RealtyShares raises $ 28 million for commercial real estate investing (TechCrunch), Rated: AAA

RealtyShares is raising a $28 million Series C round led by Cross Creek Advisors, with participation from existing investors including Union Square Ventures, General Catalyst Partners, and Menlo Ventures.

Founder and CEO Nav Athwal says that RealtyShares has over 120,000 users on the platform. The startup says it has deployed over $500 million across more than 1,000 properties since it was founded in 2013.

Credit markets need legislative guidance after Madden decision (American Banker), Rated: AAA

In a recent op-ed in American Banker (derived from a longer blog post), professor Adam Levitin argues that the recent legislative proposals to “fix” the repercussions of the United States Court of Appeals for the Second Circuit’s Madden v. Midland Funding decision are “overly broad and unnecessary and will facilitate predatory lending.” The legislation Levitin opposes would restore the ability of banks to sell loans to nonbanks and have the loans remain valid on their original terms, the type of transaction on which the Madden decision has cast doubt. I disagree, at least with regard to marketplace lending. There are compelling legal and policy arguments to undo the Madden decision that Congress should consider.

Levitin is certainly right that the Nichols case and the similar 19th-century cases reflect a different fact pattern than was presented in Madden. It does not necessarily follow, however, that the principle of valid-when-made should not also apply under the Madden facts.

The issue at question in Madden, the interest charged on the loan, was set by the bank at the loan’s inception. The borrower got the benefit of the federal regulatory regime, which includes the incorporation of the bank’s home state usury law, when the loan was created, and the relevant characteristics did not change. So why is there suddenly a problem?

The impact of Madden on innovative credit is harmful to borrowers

Madden also appears, as would be expected, to be reducing access from marketplace lenders to credit for borrowers with lower credit scores. Contrary to Levitin’s argument, a recent study shows a reduction in credit availability not just for borrowers with FICO scores under 625 (though that is where the reduction is most pronounced). The study indicates that borrowers in New York and Connecticut with FICO scores under 700 saw a reduction in availability relative to comparable borrowers outside the Second Circuit.

For example, it is important to keep in mind that the majority of marketplace loans are used to pay off bank-issued credit cards (which are not subject to borrower state usury laws) or consolidate existing debt. Denying borrowers access to these loans does not leave the borrowers unencumbered by debt; it leaves them in the situation they view as worse than taking out this new loan. This is especially true given that there is evidence that marketplace lenders can help provide expanded access and competition, services in areas that have few banks, and better pricing for some borrowers than they would receive from banks. Cutting off access isn’t protecting borrowers, it is leaving them with fewer, perhaps inferior, tools to protect themselves.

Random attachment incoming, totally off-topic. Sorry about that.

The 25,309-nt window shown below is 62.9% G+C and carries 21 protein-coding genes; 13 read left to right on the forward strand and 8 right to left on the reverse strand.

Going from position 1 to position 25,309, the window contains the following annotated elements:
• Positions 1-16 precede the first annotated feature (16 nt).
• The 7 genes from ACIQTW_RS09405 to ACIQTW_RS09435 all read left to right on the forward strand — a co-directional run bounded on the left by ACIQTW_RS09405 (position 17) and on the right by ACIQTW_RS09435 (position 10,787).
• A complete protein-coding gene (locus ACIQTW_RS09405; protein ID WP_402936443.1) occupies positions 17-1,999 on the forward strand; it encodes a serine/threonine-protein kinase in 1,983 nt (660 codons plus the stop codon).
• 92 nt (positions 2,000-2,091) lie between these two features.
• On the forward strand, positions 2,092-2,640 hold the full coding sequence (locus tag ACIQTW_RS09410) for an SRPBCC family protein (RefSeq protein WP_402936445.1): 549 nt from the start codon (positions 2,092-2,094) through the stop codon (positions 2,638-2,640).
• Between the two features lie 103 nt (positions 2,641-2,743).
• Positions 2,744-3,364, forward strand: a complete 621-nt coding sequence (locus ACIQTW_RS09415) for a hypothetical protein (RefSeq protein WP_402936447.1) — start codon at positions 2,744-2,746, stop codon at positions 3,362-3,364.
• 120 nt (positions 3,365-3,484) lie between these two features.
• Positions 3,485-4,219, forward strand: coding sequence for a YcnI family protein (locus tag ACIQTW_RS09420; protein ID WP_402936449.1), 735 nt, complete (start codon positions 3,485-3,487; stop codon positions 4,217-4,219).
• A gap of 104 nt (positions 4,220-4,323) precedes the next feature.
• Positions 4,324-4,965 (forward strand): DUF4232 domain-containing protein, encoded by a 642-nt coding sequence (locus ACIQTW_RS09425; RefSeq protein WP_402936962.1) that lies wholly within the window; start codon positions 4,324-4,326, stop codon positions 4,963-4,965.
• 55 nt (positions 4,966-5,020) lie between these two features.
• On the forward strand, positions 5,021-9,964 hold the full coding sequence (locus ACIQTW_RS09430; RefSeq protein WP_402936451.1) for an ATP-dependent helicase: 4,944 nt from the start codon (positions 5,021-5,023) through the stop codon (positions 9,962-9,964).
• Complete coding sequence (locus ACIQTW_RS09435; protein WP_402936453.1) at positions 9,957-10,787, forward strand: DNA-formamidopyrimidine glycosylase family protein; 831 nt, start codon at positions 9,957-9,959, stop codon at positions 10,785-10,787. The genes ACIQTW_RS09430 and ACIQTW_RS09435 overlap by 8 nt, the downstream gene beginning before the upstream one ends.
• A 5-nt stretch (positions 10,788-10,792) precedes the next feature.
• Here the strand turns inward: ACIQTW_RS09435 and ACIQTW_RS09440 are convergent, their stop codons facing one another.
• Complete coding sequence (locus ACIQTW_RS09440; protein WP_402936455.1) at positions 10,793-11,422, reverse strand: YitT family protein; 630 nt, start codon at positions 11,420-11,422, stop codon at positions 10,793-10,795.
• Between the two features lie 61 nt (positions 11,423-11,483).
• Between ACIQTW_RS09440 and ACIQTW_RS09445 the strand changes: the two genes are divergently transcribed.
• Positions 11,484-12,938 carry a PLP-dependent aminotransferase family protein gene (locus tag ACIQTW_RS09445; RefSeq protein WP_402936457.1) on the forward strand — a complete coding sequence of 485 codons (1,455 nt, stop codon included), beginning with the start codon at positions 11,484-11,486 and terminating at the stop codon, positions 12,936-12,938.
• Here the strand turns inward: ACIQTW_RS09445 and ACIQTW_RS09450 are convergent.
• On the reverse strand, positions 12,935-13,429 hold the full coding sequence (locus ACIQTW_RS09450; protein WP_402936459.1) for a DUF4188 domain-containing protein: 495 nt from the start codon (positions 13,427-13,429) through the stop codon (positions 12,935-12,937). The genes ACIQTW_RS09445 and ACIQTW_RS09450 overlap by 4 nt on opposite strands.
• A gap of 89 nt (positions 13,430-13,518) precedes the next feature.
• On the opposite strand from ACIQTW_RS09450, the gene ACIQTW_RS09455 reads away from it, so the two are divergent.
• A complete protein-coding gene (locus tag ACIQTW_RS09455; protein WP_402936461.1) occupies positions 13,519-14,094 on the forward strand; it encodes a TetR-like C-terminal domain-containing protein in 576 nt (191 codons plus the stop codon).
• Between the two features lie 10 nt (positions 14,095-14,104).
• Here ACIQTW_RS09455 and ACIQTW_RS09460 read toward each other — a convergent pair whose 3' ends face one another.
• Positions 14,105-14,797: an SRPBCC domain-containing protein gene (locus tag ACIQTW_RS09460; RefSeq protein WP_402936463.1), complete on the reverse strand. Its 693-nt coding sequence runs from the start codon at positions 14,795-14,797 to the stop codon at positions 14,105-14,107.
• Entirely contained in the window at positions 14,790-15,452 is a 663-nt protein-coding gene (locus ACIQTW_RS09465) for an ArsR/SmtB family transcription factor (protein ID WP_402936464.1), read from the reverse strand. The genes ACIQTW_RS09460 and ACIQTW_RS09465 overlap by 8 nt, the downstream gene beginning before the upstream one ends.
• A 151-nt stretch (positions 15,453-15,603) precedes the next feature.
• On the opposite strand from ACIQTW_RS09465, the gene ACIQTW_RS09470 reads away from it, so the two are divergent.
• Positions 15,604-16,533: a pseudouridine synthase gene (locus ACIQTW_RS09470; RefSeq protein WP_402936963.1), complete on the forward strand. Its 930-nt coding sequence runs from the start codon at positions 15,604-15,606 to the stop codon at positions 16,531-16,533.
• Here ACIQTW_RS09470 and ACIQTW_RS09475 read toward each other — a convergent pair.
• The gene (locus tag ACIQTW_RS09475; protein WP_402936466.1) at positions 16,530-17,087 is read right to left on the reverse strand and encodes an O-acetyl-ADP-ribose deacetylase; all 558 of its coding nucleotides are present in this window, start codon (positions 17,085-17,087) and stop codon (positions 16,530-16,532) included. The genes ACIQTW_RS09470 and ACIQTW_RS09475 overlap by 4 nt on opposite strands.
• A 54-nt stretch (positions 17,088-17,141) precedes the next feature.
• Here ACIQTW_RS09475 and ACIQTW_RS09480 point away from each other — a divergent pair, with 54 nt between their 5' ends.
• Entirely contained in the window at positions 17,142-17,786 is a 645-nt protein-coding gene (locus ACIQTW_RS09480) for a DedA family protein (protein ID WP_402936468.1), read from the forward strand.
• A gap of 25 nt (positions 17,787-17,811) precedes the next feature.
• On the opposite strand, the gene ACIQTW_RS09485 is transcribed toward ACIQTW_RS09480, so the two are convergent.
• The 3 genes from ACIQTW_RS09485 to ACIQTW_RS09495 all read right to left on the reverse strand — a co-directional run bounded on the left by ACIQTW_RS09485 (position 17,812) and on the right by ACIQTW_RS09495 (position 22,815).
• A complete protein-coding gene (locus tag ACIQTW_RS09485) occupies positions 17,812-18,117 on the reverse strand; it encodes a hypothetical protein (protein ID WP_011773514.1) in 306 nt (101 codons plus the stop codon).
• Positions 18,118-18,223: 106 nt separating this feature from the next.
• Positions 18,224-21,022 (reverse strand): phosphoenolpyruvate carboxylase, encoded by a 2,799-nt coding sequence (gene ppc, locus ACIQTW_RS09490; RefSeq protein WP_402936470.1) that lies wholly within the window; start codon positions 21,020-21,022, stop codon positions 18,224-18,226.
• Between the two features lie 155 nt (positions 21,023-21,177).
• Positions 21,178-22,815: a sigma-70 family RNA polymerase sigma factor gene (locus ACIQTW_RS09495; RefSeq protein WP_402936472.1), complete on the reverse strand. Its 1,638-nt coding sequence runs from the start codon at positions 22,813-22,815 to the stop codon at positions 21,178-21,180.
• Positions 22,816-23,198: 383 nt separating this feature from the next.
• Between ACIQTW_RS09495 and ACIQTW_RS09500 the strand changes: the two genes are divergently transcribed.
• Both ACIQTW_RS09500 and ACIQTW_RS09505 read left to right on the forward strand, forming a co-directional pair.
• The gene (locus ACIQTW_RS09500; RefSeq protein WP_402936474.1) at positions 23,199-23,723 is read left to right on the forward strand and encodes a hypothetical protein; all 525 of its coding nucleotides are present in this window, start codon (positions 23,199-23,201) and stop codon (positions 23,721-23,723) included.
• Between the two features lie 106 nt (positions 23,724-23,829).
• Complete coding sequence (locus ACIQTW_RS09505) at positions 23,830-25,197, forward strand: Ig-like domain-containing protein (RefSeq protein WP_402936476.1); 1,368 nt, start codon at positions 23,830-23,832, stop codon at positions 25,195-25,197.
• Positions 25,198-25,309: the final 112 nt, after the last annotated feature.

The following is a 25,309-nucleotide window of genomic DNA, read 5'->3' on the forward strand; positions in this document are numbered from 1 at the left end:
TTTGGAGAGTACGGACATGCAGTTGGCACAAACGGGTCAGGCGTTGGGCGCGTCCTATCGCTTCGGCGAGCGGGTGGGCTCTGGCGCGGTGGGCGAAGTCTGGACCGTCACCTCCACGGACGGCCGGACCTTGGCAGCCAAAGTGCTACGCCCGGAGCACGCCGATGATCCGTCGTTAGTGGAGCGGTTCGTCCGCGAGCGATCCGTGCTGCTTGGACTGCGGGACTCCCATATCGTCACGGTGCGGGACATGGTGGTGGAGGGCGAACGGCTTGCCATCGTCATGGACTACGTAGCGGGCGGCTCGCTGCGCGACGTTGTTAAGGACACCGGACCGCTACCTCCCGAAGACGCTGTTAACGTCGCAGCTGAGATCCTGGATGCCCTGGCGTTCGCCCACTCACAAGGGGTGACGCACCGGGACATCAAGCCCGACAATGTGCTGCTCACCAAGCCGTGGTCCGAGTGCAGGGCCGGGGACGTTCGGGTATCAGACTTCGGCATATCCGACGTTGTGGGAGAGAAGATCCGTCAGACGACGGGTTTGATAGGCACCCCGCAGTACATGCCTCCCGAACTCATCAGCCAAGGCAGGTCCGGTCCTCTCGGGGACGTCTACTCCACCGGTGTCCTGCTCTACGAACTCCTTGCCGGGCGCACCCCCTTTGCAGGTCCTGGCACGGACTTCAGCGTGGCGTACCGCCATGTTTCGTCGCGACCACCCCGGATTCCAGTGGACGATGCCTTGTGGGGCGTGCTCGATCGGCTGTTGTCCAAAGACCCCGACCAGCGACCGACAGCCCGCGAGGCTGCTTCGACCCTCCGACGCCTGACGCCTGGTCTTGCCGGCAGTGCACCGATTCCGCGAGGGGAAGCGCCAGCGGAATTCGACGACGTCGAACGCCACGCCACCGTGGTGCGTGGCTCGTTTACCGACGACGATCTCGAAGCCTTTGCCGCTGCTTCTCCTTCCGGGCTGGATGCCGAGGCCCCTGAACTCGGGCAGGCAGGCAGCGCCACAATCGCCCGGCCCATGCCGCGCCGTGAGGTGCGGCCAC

Usury caps can lead to loan arrangements being distorted in ways that make the loans legal but worse for the borrower. We see examples of this in the shift from payday to “payday installment” and subprime auto loans, where lenders bound by interest rate caps change the loan principal amount or repayment schedule to make the loans viable. These loans can actually be more expensive in total because the lower interest rate is applied to a higher principal over a longer time period. Larger loans also can be more expensive for borrowers if they pay them off early or go into default. Borrowers also could be forced into using suboptimal options like pawn shops or illegal loans, or find themselves without credit altogether.

Betterment struck a deal with 2 Wall Street giants to provide its 270,000 users more investment options (Business Insider), Rated: AAA

Betterment, the largest roboadviser with $10 billion under management, has enlisted the support of financial juggernauts Goldman Sachs and BlackRock for two new portfolio options.

The portfolio managed by Goldman Sachs is a smart-beta option, providing users with a more aggressive alternative to Betterment’s core portfolio, which allocates money to stocks and bonds, according to Arielle Sobel, a spokeswoman for the firm. It will be more exposed to emerging markets and REITs, according to a press release.

Wealthfront, Betterment’s San Francisco rival, announced an in-house-built smart-beta portfolio in June, according to a company spokeswoman.

The other portfolio option is an income-based portfolio, managed by BlackRock, the largest fund manager in the world with $5.7 trillion under management. It provides investors a more conservative option and delivers target income.

The imperative for self-sovereign identification (get lost Equifax) (TheFinanser.com), Rated: AAA